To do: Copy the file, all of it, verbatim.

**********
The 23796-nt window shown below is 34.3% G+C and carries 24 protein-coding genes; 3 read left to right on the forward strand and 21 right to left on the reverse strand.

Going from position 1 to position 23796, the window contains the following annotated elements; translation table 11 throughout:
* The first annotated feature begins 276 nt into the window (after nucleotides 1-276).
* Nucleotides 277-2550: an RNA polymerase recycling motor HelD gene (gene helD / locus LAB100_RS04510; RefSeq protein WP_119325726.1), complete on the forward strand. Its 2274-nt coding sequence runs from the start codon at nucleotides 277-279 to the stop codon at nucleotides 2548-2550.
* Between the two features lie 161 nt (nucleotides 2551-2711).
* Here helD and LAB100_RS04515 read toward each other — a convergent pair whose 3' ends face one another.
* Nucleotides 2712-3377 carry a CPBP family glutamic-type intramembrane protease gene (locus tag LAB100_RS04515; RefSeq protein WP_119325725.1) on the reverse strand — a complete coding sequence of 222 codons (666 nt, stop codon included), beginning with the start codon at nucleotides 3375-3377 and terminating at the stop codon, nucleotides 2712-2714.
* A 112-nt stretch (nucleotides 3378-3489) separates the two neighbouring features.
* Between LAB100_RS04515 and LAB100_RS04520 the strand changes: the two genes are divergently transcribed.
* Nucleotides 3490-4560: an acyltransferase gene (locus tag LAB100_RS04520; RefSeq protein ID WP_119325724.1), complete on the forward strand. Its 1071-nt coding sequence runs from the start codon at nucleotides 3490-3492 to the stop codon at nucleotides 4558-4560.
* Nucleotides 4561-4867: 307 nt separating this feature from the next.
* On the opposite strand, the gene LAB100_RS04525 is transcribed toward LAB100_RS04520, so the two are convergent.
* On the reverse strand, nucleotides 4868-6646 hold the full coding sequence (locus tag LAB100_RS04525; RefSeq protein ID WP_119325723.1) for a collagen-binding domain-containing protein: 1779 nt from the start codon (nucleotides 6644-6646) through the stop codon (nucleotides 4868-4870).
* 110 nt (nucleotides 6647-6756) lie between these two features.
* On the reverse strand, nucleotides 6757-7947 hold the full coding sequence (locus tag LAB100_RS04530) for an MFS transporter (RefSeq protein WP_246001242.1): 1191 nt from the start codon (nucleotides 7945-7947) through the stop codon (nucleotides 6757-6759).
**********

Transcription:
The 23796-nt window shown below is 34.3% G+C and carries 24 protein-coding genes; 3 read left to right on the forward strand and 21 right to left on the reverse strand.

Going from position 1 to position 23796, the window contains the following annotated elements; translation table 11 throughout:
* The first annotated feature begins 276 nt into the window (after nucleotides 1-276).
* Nucleotides 277-2550: an RNA polymerase recycling motor HelD gene (gene helD / locus LAB100_RS04510; RefSeq protein WP_119325726.1), complete on the forward strand. Its 2274-nt coding sequence runs from the start codon at nucleotides 277-279 to the stop codon at nucleotides 2548-2550.
* Between the two features lie 161 nt (nucleotides 2551-2711).
* Here helD and LAB100_RS04515 read toward each other — a convergent pair whose 3' ends face one another.
* Nucleotides 2712-3377 carry a CPBP family glutamic-type intramembrane protease gene (locus tag LAB100_RS04515; RefSeq protein WP_119325725.1) on the reverse strand — a complete coding sequence of 222 codons (666 nt, stop codon included), beginning with the start codon at nucleotides 3375-3377 and terminating at the stop codon, nucleotides 2712-2714.
* A 112-nt stretch (nucleotides 3378-3489) separates the two neighbouring features.
* Between LAB100_RS04515 and LAB100_RS04520 the strand changes: the two genes are divergently transcribed.
* Nucleotides 3490-4560: an acyltransferase gene (locus tag LAB100_RS04520; RefSeq protein ID WP_119325724.1), complete on the forward strand. Its 1071-nt coding sequence runs from the start codon at nucleotides 3490-3492 to the stop codon at nucleotides 4558-4560.
* Nucleotides 4561-4867: 307 nt separating this feature from the next.
* On the opposite strand, the gene LAB100_RS04525 is transcribed toward LAB100_RS04520, so the two are convergent.
* On the reverse strand, nucleotides 4868-6646 hold the full coding sequence (locus tag LAB100_RS04525; RefSeq protein ID WP_119325723.1) for a collagen-binding domain-containing protein: 1779 nt from the start codon (nucleotides 6644-6646) through the stop codon (nucleotides 4868-4870).
* 110 nt (nucleotides 6647-6756) lie between these two features.
* On the reverse strand, nucleotides 6757-7947 hold the full coding sequence (locus tag LAB100_RS04530) for an MFS transporter (RefSeq protein WP_246001242.1): 1191 nt from the start codon (nucleotides 7945-7947) through the stop codon (nucleotides 6757-6759).